Why psychiatrists do and do not define ‘me’: the dropping of Asperger syndrome from the Diagnostic and Statistical Manual of Mental Disorders (DSM)

Milton, Damian (2013) Why psychiatrists do and do not define ‘me’: the dropping of Asperger syndrome from the Diagnostic and Statistical Manual of Mental Disorders (DSM). Talk About Autism, London, UK.

Abstract

In recent months there has been much furore concerning the publication of the latest version of the Diagnostic and Statistical Manual of Mental Disorders (DSM-V, 2013), published by the American Psychiatric Association. The latest edition of this manual, which aims to provide criteria by which mental disorder is classified, has included a number of changes to how the ‘autism spectrum’ is now to be defined. The terms Asperger Syndrome and PDD-NOS have been dropped to be replaced by Autism Spectrum Disorder (ASD) and Social Communication Disorder (practically ‘autism’ without the associated ‘repetitive interests’). In the new definition of ASD, social interaction difficulties have been subsumed within the category of social communication, whilst sensory processing differences have appeared, but have been subsumed within the category of repetitive and restrictive behaviours. Diagnosis will also be seen in terms of ‘severity’.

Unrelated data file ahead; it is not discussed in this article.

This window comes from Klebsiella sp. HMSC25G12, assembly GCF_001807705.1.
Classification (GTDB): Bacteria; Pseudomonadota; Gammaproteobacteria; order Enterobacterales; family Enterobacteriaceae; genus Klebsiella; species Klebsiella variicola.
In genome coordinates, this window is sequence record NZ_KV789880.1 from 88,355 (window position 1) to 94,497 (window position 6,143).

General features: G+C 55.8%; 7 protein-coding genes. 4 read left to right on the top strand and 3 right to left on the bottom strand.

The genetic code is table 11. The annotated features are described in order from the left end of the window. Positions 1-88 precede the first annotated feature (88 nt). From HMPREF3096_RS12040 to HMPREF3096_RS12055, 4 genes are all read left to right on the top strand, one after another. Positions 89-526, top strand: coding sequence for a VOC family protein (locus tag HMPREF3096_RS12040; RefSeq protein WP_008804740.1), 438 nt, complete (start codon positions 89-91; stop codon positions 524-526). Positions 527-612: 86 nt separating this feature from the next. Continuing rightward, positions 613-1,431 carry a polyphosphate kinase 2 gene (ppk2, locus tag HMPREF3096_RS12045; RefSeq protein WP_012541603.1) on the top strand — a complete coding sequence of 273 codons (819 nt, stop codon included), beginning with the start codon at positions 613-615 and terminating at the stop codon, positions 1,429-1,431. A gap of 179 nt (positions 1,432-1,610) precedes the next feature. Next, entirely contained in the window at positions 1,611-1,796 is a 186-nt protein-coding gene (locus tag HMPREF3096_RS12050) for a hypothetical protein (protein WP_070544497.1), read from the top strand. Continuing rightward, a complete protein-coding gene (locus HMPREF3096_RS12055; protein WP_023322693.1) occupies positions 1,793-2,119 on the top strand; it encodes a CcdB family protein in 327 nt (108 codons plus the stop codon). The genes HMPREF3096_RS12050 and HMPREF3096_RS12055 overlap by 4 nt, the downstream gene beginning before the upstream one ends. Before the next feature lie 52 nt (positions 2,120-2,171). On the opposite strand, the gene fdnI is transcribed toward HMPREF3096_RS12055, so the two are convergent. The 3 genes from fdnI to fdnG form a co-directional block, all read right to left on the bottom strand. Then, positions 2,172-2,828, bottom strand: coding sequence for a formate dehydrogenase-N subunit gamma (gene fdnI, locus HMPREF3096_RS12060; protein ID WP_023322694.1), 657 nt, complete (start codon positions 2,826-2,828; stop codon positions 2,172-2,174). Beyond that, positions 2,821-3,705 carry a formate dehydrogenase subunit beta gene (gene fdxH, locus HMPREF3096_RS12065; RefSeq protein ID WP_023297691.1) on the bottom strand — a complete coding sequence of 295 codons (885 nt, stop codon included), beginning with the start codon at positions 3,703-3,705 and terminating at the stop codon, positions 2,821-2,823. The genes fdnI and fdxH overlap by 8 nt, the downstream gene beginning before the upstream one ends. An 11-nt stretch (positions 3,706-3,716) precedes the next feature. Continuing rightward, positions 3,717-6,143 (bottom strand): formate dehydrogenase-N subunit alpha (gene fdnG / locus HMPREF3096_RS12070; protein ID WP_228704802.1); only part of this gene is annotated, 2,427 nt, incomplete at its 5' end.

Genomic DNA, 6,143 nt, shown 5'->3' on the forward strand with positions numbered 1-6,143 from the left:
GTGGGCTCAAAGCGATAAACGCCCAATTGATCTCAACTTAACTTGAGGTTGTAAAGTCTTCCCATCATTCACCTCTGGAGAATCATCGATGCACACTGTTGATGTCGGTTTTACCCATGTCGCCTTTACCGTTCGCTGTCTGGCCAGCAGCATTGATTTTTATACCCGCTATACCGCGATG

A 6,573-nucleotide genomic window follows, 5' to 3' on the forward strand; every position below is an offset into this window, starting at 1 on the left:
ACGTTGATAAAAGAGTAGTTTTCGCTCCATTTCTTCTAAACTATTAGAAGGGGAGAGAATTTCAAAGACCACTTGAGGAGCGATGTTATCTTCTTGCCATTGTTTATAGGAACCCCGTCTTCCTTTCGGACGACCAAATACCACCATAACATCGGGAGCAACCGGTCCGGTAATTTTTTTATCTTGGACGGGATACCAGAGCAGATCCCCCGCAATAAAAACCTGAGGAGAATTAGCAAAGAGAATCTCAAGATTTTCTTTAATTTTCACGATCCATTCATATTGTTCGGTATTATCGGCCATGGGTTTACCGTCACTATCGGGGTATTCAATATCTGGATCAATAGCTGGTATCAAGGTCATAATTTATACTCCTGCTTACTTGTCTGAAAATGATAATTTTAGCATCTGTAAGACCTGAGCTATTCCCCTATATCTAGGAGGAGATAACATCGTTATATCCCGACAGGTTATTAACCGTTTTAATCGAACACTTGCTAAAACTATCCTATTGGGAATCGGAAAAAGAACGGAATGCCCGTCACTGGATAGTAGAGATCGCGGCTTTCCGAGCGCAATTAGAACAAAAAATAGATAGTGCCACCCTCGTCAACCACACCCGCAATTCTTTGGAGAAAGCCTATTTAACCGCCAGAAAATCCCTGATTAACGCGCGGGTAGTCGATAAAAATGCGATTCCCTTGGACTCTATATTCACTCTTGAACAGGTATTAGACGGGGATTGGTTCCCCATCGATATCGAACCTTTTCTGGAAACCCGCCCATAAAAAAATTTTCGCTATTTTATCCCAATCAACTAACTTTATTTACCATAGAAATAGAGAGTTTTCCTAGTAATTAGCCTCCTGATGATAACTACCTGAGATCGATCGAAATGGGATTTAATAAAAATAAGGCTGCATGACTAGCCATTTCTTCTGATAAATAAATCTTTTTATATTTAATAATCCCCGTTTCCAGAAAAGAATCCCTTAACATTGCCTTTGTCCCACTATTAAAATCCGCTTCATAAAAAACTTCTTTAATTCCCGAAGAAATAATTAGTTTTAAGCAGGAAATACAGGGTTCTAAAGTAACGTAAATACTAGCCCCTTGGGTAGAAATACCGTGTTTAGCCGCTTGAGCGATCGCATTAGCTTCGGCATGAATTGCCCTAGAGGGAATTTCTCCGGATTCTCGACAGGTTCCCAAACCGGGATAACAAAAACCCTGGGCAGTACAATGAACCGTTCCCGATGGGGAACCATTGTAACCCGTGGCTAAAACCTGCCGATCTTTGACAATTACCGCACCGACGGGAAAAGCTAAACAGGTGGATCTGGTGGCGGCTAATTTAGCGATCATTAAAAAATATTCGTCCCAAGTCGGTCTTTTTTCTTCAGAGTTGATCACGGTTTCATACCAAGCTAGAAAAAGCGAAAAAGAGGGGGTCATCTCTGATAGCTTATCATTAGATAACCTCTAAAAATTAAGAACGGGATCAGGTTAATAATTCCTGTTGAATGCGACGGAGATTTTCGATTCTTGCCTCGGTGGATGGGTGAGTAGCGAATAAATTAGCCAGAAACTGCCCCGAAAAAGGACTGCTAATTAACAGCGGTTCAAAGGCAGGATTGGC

Item Type: Other
Uncontrolled keywords: Autism, DSM-V, Psychiatry
Subjects: R Medicine > RC Internal medicine > RC553.A88 Autism. Asperger's syndrome
Divisions: Faculties > Social Sciences > School of Social Policy Sociology and Social Research > Tizard
Depositing User: Damian Milton
Date Deposited: 14 Aug 2017 12:11 UTC
Last Modified: 29 May 2019 19:19 UTC
Resource URI: https://kar.kent.ac.uk/id/eprint/62697 (The current URI for this page, for reference purposes)
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